Faith E. Beasley

Faith E. Beasley

Fellow: Awarded 2012
Field of Study: European and Latin American Literature

Competition: US & Canada

Dartmouth College

I am a professor of French and Italian and Women’s and Gender Studies at Dartmouth College, where I have taught since 1986 after receiving my B.A. from Mount Holyoke College and my M.A. and Ph.D. from Princeton.   The focus of  my work as a scholar and a teacher is resurrecting the works and voices of French women writers primarily from the early modern period and putting them in dialogue with those of their contemporaries.  I interrogate the effect women’s actions have had on the cultural field in general, and analyze how and why the historical record has been constructed to erase this influence.  My current research project, “Exotic Encounters:  Versailles Meets the Taj Mahal,” which the Guggenheim Foundation has chosen to support, builds on my previous work on French salon culture.  I am exploring how one particular salon served as the focal point for the encounter between France and India during France’s Grand Siècle and the effect of this encounter on early Enlightenment thought, material culture, and on literature.  While my work cuts across the traditional disciplinary boundaries of history and literature, I consider myself first and foremost a literary critic who also specializes in the history of ideas.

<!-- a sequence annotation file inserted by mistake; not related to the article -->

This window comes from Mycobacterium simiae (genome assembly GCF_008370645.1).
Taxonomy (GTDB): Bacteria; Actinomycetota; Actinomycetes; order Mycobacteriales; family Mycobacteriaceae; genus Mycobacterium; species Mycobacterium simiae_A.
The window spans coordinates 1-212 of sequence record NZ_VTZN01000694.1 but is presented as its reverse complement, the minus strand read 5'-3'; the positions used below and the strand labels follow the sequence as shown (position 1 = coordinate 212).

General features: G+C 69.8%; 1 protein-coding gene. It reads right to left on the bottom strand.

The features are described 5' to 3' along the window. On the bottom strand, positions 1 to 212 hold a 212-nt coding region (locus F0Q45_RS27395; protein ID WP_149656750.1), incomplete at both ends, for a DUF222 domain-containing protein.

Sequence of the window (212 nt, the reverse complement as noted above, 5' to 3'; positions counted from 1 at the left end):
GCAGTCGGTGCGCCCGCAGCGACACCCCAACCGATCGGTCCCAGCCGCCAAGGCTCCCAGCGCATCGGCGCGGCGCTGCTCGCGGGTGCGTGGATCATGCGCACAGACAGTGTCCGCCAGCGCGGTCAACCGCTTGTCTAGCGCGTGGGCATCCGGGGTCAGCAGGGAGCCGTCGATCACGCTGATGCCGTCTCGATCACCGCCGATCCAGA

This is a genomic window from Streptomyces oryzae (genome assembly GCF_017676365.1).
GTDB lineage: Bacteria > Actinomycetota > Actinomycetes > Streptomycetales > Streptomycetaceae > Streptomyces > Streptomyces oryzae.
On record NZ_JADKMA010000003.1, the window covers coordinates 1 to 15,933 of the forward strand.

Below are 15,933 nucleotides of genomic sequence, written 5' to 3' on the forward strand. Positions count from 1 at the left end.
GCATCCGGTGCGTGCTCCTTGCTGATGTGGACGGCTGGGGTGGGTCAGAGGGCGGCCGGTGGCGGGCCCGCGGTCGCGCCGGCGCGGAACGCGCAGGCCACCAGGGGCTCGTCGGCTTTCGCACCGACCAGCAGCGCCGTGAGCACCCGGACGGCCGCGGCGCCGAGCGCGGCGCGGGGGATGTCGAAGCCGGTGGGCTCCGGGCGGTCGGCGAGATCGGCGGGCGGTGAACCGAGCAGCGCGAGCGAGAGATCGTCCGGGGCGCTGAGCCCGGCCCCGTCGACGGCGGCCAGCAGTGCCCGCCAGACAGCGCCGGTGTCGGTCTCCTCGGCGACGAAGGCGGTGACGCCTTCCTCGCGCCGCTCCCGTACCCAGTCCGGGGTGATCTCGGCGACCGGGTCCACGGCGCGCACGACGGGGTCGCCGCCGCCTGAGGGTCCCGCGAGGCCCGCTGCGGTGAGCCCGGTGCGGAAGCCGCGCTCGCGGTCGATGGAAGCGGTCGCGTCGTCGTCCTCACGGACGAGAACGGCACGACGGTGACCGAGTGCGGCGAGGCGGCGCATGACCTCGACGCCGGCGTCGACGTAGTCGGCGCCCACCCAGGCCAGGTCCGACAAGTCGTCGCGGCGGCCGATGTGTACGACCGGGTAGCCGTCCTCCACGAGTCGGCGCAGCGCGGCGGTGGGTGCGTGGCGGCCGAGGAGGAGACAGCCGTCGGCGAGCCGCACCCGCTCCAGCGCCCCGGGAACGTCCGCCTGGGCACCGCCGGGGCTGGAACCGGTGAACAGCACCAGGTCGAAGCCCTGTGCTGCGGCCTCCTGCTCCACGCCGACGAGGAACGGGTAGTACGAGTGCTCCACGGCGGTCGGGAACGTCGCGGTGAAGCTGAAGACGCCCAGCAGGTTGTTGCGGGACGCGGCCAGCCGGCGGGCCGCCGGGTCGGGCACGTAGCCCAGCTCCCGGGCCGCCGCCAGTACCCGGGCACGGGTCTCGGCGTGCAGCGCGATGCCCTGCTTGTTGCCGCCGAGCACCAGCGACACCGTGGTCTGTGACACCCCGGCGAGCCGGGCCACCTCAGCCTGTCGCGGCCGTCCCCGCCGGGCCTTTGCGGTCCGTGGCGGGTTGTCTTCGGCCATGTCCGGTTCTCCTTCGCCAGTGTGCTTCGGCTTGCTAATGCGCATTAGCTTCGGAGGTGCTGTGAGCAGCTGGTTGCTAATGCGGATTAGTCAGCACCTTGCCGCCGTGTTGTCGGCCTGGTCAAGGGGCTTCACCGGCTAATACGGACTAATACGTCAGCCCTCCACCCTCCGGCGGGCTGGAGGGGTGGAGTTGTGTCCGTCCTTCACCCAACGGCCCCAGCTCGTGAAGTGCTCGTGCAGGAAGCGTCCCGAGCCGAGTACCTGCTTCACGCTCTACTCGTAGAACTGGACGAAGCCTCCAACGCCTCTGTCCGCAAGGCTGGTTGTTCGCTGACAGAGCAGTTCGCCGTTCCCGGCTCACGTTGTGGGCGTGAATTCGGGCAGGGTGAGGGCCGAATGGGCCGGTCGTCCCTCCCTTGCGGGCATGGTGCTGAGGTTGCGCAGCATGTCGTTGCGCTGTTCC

In my first book, Revising Memory:  Women’s Fiction and Memoirs in Seventeenth-Century France (Rutgers UP, 1990) I argue that it was not a coincidence that the development of a strong female literary tradition in France occurred at precisely the time that Louis XIV was constructing a carefully controlled history of his actions for his century and for posterity.  What I term the “particular history/histoire particulière” found in women’s memoirs and novels is an effort on the part of these women to challenge the royally sanctioned “public history.”

In my second book, Mastering Memory:  Salons, History, and the Making of Seventeenth-Century France, I show how women’s participation and influence through the salon culture they developed affected the literary field in general.  This book proposes an answer to a question that I am asked constantly:  “If these women were so important, and the salons were so influential, why don’t we know more about them?”  I argue that this female influence, while acknowledged in the seventeenth century and even hailed as a defining characteristic of France, was gradually and deliberately written out of the literary and historical record, as the seventeenth-century literary field was designated as the “classical” field and the epitome of French literary culture. The second half of the book is an analysis of how historians, writers, and philosophers rewrote the history of the salon and the cultural forces that impelled them to do so.